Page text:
Person 2: What are you talking about? I didn't say that? There you go again! Making crazy stuff up. Are you sure you're not needing help to take care of that memory problem.
Person 1: Can you please stop calling me names. That's not okay.
Person 2: What? Why can't you handle that? Are you such a baby you can't take anything! Seriously?
These are just a few examples. There are so many more. The key distinction is that when the narcissists' sense of self is challenged or reflected back in a way they can't tolerate they will often use many harmful ways to cope(seen in examples). Therefore our framework has to change because this can't lead to productive, effective or mutual conversations. In fact the more that we attempt to have a safe and vulnerable conversation the more that our sense of self is at risk to erode.
Instead I would recommend a framework similar to this when dealing with a narcissist:
Figure out your needs and boundaries first: What do you need? Where do you begin and where do they end? What are your needs and then what do you need to protect yourself? Identify that within yourself first. Figure out where you stand. I would recommend talking to a trusted person or professional to figure this out for yourself first and foremost. I would not recommend figuring this stage out with the narcissist as that will most likely not be helpful to you.
2.Figure out what the narcissists' coping or communication is. Are they gaslighting? Are they projecting? Do they put you down so they can feel good about themselves? Identifying what they are doing and why they are using it can help to depersonalize it but also then to know how to engage with them.
3. Figure out how to engage with them but not losing your own sense of self.
The grey rock method for this has been recommended: “Gray Rock Method” was first coined by blogger Skylar in this article on her website: https://180rule.com/the-gray-rock-method-of-dealing-with-psychopaths/.
They key here is to keep conversations brief and only on certain topics. I have also had certain people only surround themselves with the narcissist with others around especially because the narcissist may want to protect their image and may act differently with some versus others.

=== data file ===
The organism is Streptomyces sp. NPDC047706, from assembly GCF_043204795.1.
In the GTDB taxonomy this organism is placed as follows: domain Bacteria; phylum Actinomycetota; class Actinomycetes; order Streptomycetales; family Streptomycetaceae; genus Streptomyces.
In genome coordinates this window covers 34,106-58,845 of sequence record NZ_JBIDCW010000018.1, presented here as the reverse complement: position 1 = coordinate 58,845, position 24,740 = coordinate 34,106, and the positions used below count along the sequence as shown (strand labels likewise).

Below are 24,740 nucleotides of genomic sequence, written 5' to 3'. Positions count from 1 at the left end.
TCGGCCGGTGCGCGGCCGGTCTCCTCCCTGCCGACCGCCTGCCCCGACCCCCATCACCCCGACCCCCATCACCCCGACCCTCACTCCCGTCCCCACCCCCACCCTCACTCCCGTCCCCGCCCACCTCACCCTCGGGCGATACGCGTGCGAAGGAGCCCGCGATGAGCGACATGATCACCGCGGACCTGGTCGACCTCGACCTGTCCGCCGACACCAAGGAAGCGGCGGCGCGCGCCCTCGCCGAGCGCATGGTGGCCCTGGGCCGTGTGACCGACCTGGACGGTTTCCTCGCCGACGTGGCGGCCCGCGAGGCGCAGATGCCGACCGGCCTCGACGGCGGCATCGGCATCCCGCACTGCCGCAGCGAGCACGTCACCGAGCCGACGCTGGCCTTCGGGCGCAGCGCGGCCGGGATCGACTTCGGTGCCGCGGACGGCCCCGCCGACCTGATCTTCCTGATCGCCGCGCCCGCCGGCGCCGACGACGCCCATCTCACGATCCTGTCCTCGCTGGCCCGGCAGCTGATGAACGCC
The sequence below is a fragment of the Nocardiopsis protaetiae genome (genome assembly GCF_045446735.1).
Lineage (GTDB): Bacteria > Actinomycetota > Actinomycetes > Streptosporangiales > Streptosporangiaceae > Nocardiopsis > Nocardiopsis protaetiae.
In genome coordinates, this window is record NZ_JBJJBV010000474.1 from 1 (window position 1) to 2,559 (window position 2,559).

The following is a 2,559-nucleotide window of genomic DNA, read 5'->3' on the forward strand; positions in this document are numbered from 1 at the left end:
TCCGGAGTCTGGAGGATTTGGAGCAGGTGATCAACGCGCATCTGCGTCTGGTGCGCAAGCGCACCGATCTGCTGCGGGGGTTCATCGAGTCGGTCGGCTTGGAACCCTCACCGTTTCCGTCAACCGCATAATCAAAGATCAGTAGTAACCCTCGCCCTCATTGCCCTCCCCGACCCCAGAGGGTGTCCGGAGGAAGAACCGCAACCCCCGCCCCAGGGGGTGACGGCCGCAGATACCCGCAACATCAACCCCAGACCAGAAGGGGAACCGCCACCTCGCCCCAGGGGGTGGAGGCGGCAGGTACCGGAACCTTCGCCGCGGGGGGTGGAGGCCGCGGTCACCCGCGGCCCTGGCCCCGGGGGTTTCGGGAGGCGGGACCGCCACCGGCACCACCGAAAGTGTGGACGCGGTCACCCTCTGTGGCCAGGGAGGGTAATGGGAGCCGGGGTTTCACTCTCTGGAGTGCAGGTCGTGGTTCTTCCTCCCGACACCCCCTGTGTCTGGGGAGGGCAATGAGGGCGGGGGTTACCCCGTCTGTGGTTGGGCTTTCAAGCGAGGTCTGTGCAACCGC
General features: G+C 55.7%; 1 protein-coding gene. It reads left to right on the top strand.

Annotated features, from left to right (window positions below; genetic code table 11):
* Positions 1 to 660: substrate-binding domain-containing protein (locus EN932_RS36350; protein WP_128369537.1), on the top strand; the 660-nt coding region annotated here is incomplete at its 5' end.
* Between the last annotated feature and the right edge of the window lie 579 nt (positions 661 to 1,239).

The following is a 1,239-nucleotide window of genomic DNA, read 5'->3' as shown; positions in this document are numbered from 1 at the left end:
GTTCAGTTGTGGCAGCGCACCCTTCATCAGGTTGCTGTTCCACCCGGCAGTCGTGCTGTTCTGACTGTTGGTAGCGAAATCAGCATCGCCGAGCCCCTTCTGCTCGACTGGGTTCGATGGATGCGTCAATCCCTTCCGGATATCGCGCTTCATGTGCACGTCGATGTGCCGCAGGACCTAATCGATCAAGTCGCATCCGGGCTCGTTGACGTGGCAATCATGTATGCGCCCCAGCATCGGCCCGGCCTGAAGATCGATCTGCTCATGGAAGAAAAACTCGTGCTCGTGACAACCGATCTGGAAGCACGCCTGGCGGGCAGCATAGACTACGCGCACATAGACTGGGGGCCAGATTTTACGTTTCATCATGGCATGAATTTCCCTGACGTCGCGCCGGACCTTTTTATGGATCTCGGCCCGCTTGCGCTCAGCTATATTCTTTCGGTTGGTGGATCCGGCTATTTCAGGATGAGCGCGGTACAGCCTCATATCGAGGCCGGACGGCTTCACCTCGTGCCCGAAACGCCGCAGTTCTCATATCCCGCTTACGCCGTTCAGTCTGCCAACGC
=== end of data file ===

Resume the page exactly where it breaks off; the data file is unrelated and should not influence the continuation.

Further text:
4. Have a "leave " plan. If you start to feel unsafe (emotionally or in anyway) have a plan to excuse yourself from the situation or conversation.
5. Don't expect to get your emotional needs met from the narcissist. Remember that is not because you don't deserve mutual respect, empathy or consideration it just means that you have to surround yourself with others who can. Your healing is important!
6. Lastly but mostly importantly, I would recommend that you center your decisions around your own healing. Being in consistent contact with a narcissist can really erode your sense of self. If your healing is the primary focus then you will also be more equipped to deal with the narcissist.
If you are experiencing these interactions and it is causing a great deal of pain for you, I would recommend that you seek out a professional who is knowledgeable about these topics. Experiencing these interactions can be extremely exhausting, confusing and painful even to the most resilient beings.
I wish there was a perfect formula here but unfortunately there is not. I am hoping this can provide some help and insight into a very hard situation.
P.S. I wrote this blog after seeing the interest in the previous blog(Love Bombing from a Narcissist or Not?) I hope these blogs can spread awareness and provide some insight. I recommend that if you are in these situations that you seek support.
Disclaimer: This information is being provided to you for educational and informational purposes only. The topics being discussed are meant as a self-help tool for you own use. It is not psychotherapy or counseling. This information is to be used based on your own judgment. If you need to speak with a professional, you should find one local to you and contact them directly.
National Crisis Hotline: 1-800-273-8255
Sharon Chan, LMFT